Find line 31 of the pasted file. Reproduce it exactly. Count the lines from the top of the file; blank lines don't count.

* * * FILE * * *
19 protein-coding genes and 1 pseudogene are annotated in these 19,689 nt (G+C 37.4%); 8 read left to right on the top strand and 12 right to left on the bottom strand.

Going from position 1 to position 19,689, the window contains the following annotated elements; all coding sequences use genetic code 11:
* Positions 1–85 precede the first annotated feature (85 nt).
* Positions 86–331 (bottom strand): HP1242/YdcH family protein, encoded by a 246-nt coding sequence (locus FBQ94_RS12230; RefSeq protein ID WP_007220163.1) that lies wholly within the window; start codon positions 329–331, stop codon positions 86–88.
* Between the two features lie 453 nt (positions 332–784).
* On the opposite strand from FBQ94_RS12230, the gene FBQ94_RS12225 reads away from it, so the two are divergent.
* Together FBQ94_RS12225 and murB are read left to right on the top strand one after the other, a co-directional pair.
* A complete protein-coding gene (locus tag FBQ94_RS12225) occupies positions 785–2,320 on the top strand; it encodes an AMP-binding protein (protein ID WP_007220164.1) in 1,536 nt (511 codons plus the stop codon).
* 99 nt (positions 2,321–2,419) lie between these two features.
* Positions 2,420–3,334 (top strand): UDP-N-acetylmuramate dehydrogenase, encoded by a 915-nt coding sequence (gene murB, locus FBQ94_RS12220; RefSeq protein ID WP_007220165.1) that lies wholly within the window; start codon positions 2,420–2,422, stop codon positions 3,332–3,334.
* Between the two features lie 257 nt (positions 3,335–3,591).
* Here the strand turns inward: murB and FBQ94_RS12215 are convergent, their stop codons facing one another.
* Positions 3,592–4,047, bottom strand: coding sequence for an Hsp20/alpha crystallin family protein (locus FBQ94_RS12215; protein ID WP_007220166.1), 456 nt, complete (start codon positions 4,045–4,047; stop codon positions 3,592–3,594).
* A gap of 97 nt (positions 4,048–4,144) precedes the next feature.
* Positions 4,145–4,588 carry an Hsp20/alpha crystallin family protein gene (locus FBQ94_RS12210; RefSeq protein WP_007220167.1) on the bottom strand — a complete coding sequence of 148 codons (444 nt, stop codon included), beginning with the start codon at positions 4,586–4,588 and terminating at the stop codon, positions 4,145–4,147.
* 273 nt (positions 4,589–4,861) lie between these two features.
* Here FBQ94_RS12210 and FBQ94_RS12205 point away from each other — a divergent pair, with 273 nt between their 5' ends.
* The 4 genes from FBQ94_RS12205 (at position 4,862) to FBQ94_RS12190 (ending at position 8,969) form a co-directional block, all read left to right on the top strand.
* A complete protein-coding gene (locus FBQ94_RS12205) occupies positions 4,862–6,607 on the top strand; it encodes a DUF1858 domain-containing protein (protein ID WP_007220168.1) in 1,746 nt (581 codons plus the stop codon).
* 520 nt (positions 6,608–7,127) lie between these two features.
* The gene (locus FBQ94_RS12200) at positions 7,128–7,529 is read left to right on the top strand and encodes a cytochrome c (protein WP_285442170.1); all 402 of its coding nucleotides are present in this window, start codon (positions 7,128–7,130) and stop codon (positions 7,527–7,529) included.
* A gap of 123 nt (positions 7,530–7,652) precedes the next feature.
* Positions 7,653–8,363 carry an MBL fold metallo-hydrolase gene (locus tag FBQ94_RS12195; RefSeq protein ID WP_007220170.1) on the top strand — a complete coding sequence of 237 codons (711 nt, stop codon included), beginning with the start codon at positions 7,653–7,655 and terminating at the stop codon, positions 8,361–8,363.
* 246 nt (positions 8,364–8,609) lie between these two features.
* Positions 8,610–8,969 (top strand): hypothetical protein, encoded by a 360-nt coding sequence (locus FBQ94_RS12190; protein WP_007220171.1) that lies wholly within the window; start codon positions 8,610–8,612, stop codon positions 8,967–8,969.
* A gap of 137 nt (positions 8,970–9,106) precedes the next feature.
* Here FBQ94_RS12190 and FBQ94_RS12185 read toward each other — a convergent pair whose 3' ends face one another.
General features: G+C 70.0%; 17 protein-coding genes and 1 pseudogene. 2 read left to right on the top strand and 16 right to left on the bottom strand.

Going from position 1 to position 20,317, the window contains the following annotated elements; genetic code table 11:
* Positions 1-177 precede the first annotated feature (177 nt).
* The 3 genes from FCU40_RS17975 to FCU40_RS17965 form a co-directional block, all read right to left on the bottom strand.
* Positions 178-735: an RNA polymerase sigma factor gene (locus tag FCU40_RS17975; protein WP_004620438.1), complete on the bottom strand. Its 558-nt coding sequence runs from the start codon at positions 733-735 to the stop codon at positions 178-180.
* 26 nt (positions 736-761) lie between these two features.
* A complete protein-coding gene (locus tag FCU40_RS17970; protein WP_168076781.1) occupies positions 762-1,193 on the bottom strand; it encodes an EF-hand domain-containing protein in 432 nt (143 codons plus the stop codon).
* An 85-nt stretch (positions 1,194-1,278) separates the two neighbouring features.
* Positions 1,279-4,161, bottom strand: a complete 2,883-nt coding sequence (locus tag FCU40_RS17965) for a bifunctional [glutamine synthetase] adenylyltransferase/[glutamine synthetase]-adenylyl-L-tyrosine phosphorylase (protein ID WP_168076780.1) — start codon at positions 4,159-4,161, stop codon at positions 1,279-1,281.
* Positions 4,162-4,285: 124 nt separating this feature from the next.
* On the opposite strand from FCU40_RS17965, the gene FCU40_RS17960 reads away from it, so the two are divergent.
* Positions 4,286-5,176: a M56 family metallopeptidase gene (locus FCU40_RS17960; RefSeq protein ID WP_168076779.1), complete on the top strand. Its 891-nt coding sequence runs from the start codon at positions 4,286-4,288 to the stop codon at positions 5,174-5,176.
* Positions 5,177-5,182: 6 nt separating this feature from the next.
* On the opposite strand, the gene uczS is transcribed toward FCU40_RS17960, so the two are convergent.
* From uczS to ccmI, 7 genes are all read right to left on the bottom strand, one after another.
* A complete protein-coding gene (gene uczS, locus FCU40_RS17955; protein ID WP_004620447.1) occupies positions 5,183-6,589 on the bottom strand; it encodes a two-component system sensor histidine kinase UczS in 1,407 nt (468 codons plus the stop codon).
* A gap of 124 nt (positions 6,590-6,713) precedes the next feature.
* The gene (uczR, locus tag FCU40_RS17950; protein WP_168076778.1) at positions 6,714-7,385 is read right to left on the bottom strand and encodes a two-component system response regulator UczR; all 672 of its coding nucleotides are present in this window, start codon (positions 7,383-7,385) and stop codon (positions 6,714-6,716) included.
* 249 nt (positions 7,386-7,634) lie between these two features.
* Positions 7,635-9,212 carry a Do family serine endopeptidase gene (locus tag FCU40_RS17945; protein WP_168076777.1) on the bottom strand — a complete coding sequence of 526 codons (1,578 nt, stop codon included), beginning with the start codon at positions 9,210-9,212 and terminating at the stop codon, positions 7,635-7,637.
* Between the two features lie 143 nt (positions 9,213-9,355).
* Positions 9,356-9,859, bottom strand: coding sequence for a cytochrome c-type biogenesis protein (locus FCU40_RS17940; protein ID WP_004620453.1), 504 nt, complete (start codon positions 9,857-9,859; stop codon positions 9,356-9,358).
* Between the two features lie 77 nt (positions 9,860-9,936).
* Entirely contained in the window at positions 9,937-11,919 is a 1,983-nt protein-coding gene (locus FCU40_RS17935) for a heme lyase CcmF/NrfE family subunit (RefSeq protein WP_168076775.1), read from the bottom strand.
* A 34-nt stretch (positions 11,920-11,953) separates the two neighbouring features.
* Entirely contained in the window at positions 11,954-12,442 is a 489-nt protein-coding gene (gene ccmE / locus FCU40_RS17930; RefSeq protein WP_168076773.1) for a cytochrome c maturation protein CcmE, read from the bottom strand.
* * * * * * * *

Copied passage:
* The 3 genes from FCU40_RS17975 to FCU40_RS17965 form a co-directional block, all read right to left on the bottom strand.